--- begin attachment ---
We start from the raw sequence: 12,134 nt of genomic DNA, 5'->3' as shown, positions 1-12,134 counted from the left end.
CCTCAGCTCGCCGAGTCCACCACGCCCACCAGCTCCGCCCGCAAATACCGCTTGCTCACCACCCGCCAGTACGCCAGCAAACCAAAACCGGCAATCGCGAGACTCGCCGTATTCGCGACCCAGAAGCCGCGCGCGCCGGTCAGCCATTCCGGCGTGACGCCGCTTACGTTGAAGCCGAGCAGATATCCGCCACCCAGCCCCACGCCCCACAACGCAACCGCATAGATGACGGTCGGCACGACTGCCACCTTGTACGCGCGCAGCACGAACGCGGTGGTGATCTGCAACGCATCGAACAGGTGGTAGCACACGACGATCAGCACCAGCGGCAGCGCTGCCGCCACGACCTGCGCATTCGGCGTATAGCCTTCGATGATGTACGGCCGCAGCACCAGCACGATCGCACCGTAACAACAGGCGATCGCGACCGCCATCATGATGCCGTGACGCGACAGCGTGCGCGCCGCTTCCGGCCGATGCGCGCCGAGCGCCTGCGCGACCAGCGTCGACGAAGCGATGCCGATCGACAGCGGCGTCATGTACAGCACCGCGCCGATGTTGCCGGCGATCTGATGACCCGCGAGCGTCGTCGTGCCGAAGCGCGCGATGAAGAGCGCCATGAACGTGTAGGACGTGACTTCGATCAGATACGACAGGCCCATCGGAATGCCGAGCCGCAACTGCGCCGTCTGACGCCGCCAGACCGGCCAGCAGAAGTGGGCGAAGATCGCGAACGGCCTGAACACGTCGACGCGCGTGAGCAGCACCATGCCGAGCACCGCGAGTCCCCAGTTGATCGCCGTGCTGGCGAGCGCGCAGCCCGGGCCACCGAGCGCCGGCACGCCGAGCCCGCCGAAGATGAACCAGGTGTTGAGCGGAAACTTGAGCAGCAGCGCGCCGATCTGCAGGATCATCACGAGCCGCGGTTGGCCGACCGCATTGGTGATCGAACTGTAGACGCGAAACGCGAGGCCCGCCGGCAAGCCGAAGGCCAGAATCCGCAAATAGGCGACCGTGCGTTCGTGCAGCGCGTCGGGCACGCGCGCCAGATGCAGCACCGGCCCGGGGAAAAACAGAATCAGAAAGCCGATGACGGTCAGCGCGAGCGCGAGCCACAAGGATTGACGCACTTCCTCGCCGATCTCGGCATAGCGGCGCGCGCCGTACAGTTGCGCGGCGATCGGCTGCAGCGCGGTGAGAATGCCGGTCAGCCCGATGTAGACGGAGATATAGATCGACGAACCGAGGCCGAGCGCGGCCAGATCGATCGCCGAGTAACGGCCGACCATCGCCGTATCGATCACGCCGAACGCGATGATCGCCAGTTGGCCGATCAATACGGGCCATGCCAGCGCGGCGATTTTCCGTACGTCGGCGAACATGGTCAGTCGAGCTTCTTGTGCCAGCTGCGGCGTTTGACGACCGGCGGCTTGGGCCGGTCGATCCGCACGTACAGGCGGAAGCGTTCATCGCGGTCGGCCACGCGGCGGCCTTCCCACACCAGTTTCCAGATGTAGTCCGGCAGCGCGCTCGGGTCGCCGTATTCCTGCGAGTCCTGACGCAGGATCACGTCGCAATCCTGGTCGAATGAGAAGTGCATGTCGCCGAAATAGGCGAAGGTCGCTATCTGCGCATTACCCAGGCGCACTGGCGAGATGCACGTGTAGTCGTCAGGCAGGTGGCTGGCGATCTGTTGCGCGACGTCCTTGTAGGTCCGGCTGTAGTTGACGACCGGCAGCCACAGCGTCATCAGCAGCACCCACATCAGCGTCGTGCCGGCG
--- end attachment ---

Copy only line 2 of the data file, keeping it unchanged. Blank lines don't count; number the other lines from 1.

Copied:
CCTCAGCTCGCCGAGTCCACCACGCCCACCAGCTCCGCCCGCAAATACCGCTTGCTCACCACCCGCCAGTACGCCAGCAAACCAAAACCGGCAATCGCGAGACTCGCCGTATTCGCGACCCAGAAGCCGCGCGCGCCGGTCAGCCATTCCGGCGTGACGCCGCTTACGTTGAAGCCGAGCAGATATCCGCCACCCAGCCCCACGCCCCACAACGCAACCGCATAGATGACGGTCGGCACGACTGCCACCTTGTACGCGCGCAGCACGAACGCGGTGGTGATCTGCAACGCATCGAACAGGTGGTAGCACACGACGATCAGCACCAGCGGCAGCGCTGCCGCCACGACCTGCGCATTCGGCGTATAGCCTTCGATGATGTACGGCCGCAGCACCAGCACGATCGCACCGTAACAACAGGCGATCGCGACCGCCATCATGATGCCGTGACGCGACAGCGTGCGCGCCGCTTCCGGCCGATGCGCGCCGAGCGCCTGCGCGACCAGCGTCGACGAAGCGATGCCGATCGACAGCGGCGTCATGTACAGCACCGCGCCGATGTTGCCGGCGATCTGATGACCCGCGAGCGTCGTCGTGCCGAAGCGCGCGATGAAGAGCGCCATGAACGTGTAGGACGTGACTTCGATCAGATACGACAGGCCCATCGGAATGCCGAGCCGCAACTGCGCCGTCTGACGCCGCCAGACCGGCCAGCAGAAGTGGGCGAAGATCGCGAACGGCCTGAACACGTCGACGCGCGTGAGCAGCACCATGCCGAGCACCGCGAGTCCCCAGTTGATCGCCGTGCTGGCGAGCGCGCAGCCCGGGCCACCGAGCGCCGGCACGCCGAGCCCGCCGAAGATGAACCAGGTGTTGAGCGGAAACTTGAGCAGCAGCGCGCCGATCTGCAGGATCATCACGAGCCGCGGTTGGCCGACCGCATTGGTGATCGAACTGTAGACGCGAAACGCGAGGCCCGCCGGCAAGCCGAAGGCCAGAATCCGCAAATAGGCGACCGTGCGTTCGTGCAGCGCGTCGGGCACGCGCGCCAGATGCAGCACCGGCCCGGGGAAAAACAGAATCAGAAAGCCGATGACGGTCAGCGCGAGCGCGAGCCACAAGGATTGACGCACTTCCTCGCCGATCTCGGCATAGCGGCGCGCGCCGTACAGTTGCGCGGCGATCGGCTGCAGCGCGGTGAGAATGCCGGTCAGCCCGATGTAGACGGAGATATAGATCGACGAACCGAGGCCGAGCGCGGCCAGATCGATCGCCGAGTAACGGCCGACCATCGCCGTATCGATCACGCCGAACGCGATGATCGCCAGTTGGCCGATCAATACGGGCCATGCCAGCGCGGCGATTTTCCGTACGTCGGCGAACATGGTCAGTCGAGCTTCTTGTGCCAGCTGCGGCGTTTGACGACCGGCGGCTTGGGCCGGTCGATCCGCACGTACAGGCGGAAGCGTTCATCGCGGTCGGCCACGCGGCGGCCTTCCCACACCAGTTTCCAGATGTAGTCCGGCAGCGCGCTCGGGTCGCCGTATTCCTGCGAGTCCTGACGCAGGATCACGTCGCAATCCTGGTCGAATGAGAAGTGCATGTCGCCGAAATAGGCGAAGGTCGCTATCTGCGCATTACCCAGGCGCACTGGCGAGATGCACGTGTAGTCGTCAGGCAGGTGGCTGGCGATCTGTTGCGCGACGTCCTTGTAGGTCCGGCTGTAGTTGACGACCGGCAGCCACAGCGTCATCAGCAGCACCCACATCAGCGTCGTGCCGGCG